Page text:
Diffusion results from the natural, constant random motion of all solutes in a solution. More solute particles occur in an area of higher concentration than in an area of lower concentration. Because particles move randomly, the chances are greater that solute particles will move from the higher toward the lower con-centration than from the lower toward the higher concentration. At equilibrium, the net movement of solutes stops, although the random motion continues, and the movement of solutes in any one direction is balanced by an equal movement of solutes in the oppo-site direction (figure 3.3, step 3).
A concentration gradient is the difference in the concentration of a solute in a solvent between two points divided by the distance between the two points. The concentration gradient is said to be steeper when the concentration difference is large and/or the distance is small. When we say that a substance moves down (or with) the concentration gradient, we mean that solutes are diffusing from a higher toward a lower concentration of solutes. When we say that a solute moves up (or against) its concentration gradient, this means that the substance moves from an area of lower solute concentration to an area of higher solute concentration. This sec-ond type of movement does not occur by diffusion and requires energy in order to occur.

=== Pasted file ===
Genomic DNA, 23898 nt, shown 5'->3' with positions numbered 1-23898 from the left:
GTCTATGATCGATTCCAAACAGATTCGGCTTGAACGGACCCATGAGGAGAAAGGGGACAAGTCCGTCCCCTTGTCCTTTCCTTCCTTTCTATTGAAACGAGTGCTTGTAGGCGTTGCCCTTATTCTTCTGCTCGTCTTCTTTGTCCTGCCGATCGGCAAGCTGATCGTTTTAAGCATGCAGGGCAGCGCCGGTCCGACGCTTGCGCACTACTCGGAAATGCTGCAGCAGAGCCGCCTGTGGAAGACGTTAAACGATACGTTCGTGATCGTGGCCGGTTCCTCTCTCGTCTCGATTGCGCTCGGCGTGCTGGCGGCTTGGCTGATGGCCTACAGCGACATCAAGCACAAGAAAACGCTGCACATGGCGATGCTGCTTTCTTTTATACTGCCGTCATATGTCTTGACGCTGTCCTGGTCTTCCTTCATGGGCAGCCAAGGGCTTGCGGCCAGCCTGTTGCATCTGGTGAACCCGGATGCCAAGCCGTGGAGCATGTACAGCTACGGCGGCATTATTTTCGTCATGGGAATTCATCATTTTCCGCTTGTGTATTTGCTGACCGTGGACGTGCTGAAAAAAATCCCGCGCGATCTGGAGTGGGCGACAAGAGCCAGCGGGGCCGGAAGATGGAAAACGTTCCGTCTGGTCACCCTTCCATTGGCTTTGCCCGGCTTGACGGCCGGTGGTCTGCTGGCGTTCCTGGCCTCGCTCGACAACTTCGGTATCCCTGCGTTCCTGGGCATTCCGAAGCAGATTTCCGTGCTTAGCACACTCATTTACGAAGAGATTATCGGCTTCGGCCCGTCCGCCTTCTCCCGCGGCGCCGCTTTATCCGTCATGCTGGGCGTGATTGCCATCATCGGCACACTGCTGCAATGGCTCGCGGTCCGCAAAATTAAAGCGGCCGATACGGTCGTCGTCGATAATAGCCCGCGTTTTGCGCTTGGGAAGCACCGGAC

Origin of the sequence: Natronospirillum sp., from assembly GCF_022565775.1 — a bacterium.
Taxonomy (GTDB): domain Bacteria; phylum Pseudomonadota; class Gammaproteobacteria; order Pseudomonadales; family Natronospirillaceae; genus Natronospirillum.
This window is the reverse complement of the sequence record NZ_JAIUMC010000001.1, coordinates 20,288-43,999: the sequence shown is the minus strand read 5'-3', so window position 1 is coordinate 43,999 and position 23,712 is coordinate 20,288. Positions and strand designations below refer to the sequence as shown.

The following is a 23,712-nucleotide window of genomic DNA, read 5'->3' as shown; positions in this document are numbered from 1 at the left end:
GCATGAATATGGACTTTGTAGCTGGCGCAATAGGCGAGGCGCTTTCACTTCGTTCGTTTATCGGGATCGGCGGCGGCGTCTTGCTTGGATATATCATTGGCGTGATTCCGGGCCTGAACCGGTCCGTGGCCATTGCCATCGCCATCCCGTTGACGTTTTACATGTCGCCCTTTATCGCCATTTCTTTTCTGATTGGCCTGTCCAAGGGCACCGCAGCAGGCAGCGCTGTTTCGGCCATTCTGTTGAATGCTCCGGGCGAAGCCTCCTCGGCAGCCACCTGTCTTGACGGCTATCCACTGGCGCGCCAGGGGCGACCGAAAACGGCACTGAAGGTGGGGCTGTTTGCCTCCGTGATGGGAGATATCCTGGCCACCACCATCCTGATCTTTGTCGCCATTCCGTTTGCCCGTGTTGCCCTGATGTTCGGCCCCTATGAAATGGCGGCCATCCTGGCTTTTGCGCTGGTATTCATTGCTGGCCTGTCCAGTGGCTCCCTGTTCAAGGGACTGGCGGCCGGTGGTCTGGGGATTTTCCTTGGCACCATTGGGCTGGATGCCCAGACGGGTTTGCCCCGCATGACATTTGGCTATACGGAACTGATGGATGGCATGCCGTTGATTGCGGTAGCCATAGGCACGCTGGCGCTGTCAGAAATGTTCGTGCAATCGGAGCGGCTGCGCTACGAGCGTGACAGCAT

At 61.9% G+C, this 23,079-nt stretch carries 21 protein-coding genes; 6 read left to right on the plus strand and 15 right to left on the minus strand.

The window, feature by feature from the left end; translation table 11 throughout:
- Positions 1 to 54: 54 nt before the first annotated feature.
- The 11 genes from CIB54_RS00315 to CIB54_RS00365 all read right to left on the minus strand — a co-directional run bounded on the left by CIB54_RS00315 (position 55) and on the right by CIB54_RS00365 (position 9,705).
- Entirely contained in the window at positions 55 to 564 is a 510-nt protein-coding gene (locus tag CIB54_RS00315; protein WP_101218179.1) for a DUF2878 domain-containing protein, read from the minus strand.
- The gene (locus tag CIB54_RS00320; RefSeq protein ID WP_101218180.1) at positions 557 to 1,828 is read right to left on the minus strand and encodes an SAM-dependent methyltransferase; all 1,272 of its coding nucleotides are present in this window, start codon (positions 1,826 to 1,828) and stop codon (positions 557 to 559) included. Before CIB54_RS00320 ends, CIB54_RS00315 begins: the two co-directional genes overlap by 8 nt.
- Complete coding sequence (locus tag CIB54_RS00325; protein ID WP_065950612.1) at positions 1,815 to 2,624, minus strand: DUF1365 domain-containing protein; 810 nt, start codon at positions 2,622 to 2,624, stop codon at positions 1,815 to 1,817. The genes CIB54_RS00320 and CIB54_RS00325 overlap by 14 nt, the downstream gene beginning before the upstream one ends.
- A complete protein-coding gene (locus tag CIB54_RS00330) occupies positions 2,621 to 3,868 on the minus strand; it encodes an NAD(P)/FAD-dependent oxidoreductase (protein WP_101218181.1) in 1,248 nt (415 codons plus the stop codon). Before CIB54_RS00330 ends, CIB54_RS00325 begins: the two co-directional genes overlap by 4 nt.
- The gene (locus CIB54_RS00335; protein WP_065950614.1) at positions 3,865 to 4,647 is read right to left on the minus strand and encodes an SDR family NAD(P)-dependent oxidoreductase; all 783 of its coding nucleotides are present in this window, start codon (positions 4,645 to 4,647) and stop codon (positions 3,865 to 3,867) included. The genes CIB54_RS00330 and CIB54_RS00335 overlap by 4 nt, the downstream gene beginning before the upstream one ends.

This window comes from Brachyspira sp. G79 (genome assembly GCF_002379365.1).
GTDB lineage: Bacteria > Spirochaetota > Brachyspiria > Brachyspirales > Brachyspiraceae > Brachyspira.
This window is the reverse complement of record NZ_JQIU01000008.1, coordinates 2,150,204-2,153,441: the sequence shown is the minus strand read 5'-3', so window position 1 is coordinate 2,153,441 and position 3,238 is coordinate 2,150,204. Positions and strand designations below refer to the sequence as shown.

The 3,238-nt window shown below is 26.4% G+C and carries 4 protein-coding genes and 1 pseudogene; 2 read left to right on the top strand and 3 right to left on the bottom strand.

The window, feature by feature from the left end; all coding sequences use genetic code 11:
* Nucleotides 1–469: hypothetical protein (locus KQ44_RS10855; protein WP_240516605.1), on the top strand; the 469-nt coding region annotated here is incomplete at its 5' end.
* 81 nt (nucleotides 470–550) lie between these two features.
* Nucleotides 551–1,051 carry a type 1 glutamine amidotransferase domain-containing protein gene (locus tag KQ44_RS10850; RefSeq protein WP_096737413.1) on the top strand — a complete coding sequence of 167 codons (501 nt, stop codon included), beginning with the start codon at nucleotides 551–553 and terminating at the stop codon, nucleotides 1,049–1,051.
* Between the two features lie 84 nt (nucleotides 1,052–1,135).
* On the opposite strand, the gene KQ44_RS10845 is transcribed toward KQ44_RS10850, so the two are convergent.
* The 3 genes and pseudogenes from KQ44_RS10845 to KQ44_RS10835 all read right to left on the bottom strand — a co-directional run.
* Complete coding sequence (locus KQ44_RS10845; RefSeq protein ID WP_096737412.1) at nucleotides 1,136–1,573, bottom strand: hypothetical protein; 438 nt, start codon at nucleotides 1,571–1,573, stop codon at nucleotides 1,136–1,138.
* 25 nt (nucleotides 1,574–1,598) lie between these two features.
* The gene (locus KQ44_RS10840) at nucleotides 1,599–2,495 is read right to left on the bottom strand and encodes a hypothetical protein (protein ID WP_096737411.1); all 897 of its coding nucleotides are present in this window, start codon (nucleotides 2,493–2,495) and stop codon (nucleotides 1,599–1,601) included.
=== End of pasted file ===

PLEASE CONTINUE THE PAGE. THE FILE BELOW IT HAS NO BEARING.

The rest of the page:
In the body, diffusion is an important means of transporting substances through the extracellular and intracellular fluids. In addition, substances, such as nutrients and some waste products, can diffuse into and out of the cell. The normal intracellular con-centrations of many substances depend on diffusion. For example, if the extracellular concentration of O2 is reduced, not enough O2 diffuses into the cell, and the cell cannot function normally.
The phospholipid bilayer acts as a barrier to most water-soluble substances. However, certain small, water-soluble substances can diffuse between the phospholipid molecules of cell membranes. Other water-soluble substances can diffuse across the cell membrane only by passing through cell membrane channels (figure 3.4).
Molecules that are lipid-soluble, such as O2, CO2, and steroids, pass readily through the phospholipid bilayer.